The content of several paid speeches Hillary Clinton gave to Goldman Sachs has become an issue of contention: publicly, Clinton has condemned the banks for their role in the 2008 financial crisis; might she have been any less reproachful behind closed doors?
“Let everybody who’s ever given a speech to any private group under any circumstances release them—we’ll all release them at the same time,” Clinton said on This Week on Sunday, thus firmly ruling out the possibility of doing so. “These rules need to apply to everyone.”
Politico’s Ben White spoke with Goldman Sachs employees to try to piece together the content of a controversial talk in October of 2013, for which she earned $225,000. Apparently, they mark a sharp contrast from the tough regulation she has recently touted.
“It was pretty glowing about us,” one employee who attended said. “It’s so far from what she sounds like as a candidate now. It was like a rah-rah speech. She sounded more like a Goldman Sachs managing director.”
Another said: “It was mostly basic stuff, small talk, chit-chat. But in this environment, it could be made to look really bad.”
Clinton spokesman Brian Fallon dismissed the recollections as “pure trolling,” while the Clinton campaign declined to comment further on calls that she release the transcripts of the three paid speeches she gave to Goldman Sachs, for which she earned a total of $675,000.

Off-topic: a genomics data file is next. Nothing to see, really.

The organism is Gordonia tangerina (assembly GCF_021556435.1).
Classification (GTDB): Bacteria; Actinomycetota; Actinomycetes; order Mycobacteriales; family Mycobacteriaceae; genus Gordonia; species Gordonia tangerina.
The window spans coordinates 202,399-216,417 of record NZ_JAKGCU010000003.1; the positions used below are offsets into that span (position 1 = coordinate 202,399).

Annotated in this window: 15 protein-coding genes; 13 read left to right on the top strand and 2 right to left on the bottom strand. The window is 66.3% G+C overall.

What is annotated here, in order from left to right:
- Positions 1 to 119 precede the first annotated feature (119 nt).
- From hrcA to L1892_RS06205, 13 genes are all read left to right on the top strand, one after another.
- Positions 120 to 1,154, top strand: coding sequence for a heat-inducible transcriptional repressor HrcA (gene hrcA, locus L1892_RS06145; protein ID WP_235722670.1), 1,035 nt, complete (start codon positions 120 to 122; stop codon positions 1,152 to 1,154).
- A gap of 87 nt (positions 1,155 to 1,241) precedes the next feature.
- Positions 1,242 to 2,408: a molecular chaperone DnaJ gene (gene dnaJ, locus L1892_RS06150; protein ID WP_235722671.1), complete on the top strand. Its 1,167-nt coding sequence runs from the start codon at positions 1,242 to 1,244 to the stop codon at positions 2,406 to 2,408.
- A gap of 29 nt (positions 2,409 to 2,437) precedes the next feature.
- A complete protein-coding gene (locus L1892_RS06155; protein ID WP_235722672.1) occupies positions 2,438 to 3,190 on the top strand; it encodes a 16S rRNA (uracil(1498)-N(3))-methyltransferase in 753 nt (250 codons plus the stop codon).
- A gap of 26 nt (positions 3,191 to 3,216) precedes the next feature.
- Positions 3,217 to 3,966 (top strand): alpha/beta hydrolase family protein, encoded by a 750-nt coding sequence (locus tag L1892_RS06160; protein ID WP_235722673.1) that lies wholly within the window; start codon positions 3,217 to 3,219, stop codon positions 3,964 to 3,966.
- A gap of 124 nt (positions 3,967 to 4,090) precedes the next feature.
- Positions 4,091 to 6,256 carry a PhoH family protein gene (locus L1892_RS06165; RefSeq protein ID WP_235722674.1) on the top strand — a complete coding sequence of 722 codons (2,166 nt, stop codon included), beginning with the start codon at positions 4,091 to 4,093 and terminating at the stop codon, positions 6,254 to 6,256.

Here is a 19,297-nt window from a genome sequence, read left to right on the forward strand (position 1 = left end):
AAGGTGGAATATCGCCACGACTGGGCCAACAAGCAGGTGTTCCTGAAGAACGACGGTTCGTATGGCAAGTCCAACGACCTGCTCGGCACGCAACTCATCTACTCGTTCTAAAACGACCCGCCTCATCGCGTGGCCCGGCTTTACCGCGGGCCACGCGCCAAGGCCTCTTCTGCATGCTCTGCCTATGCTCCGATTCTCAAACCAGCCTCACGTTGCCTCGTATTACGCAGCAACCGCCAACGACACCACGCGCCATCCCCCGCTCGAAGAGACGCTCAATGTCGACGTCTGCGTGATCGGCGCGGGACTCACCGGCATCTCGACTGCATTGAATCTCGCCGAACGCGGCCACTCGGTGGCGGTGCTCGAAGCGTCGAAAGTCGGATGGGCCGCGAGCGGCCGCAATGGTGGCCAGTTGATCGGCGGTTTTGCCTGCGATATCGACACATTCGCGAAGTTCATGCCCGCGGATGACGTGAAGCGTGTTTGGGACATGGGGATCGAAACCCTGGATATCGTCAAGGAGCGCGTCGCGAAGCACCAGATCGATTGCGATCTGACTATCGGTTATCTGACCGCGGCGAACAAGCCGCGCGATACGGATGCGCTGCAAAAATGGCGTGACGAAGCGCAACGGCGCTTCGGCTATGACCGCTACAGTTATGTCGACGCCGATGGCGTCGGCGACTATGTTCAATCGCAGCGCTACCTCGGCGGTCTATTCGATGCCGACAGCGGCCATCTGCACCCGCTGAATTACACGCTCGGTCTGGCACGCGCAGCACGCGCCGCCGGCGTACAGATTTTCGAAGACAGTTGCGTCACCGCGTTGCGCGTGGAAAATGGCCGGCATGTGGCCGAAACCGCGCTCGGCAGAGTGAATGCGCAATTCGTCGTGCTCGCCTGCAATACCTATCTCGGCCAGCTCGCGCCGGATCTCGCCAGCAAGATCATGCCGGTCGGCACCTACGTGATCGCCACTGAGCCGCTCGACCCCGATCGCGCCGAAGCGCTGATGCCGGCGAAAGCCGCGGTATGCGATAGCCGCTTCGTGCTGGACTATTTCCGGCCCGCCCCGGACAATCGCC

But the descriptions of Clinton’s remarks highlight the trap in which the Democratic presidential front-runner now finds herself. In a previous election cycle, no one would much care about the former secretary of state’s comments to Goldman. They represent the kind of boilerplate, happy talk that highly paid speakers generally offer to their hosts. Nobody pays nearly a quarter of a million dollars to have someone criticize their alleged misdeeds. But 2016 is different.
Of course, it is well within Clinton’s right to refuse to divulge the content of her speeches—and, truly, it shouldn’t matter so much (the notion that politicians don’t alter their message slightly to appeal to whatever group they are addressing strikes us as slightly naive). But when the election hinges on Clinton’s questionable trustworthiness and hypocrisy, and when Bernie Sanders’ biggest leg-up on his opponent is his career-long crusade against the banks, the speeches earn a kind of pivotal importance.
And now the issue has gained footing in media coverage, Clinton may not be able to avoid the question. On Monday, Clinton noted that Sanders had also been paid by Wall Street and we haven’t paid much attention to it.
“Sen. Sanders took about $200,000 from Wall Street firms. Not directly, but through the Democratic Senatorial Campaign Committee. There was nothing wrong with that. It hasn’t changed his view!” she said. “It hasn’t changed my view or my vote either!”
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